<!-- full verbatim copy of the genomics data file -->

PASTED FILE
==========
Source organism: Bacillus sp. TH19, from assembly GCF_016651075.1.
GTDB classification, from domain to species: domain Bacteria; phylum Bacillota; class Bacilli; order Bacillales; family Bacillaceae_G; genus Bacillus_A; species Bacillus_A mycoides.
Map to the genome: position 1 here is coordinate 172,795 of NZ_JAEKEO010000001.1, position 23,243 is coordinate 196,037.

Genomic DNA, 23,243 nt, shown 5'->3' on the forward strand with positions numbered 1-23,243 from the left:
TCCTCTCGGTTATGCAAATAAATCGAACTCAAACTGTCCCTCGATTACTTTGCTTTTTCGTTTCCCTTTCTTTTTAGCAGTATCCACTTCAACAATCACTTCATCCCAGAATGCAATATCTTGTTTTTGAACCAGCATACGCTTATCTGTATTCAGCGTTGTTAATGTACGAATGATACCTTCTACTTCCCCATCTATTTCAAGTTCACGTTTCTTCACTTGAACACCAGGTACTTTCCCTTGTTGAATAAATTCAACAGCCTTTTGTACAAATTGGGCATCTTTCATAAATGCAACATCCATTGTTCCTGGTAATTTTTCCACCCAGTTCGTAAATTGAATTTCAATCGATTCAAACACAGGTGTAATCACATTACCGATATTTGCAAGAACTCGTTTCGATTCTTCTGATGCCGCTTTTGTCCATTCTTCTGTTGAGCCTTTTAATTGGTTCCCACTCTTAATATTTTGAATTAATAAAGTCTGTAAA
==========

Source organism: Bacillus sp. TH19, from assembly GCF_016651075.1.
GTDB classification, from domain to species: domain Bacteria; phylum Bacillota; class Bacilli; order Bacillales; family Bacillaceae_G; genus Bacillus_A; species Bacillus_A mycoides.
Map to the genome: position 1 here is coordinate 172,795 of NZ_JAEKEO010000001.1, position 23,243 is coordinate 196,037.

Genomic DNA, 23,243 nt, shown 5'->3' on the forward strand with positions numbered 1-23,243 from the left:
TCCTCTCGGTTATGCAAATAAATCGAACTCAAACTGTCCCTCGATTACTTTGCTTTTTCGTTTCCCTTTCTTTTTAGCAGTATCCACTTCAACAATCACTTCATCCCAGAATGCAATATCTTGTTTTTGAACCAGCATACGCTTATCTGTATTCAGCGTTGTTAATGTACGAATGATACCTTCTACTTCCCCATCTATTTCAAGTTCACGTTTCTTCACTTGAACACCAGGTACTTTCCCTTGTTGAATAAATTCAACAGCCTTTTGTACAAATTGGGCATCTTTCATAAATGCAACATCCATTGTTCCTGGTAATTTTTCCACCCAGTTCGTAAATTGAATTTCAATCGATTCAAACACAGGTGTAATCACATTACCGATATTTGCAAGAACTCGTTTCGATTCTTCTGATGCCGCTTTTGTCCATTCTTCTGTTGAGCCTTTTAATTGGTTCCCACTCTTAATATTTTGAATTAATAAAGTCTGTAAA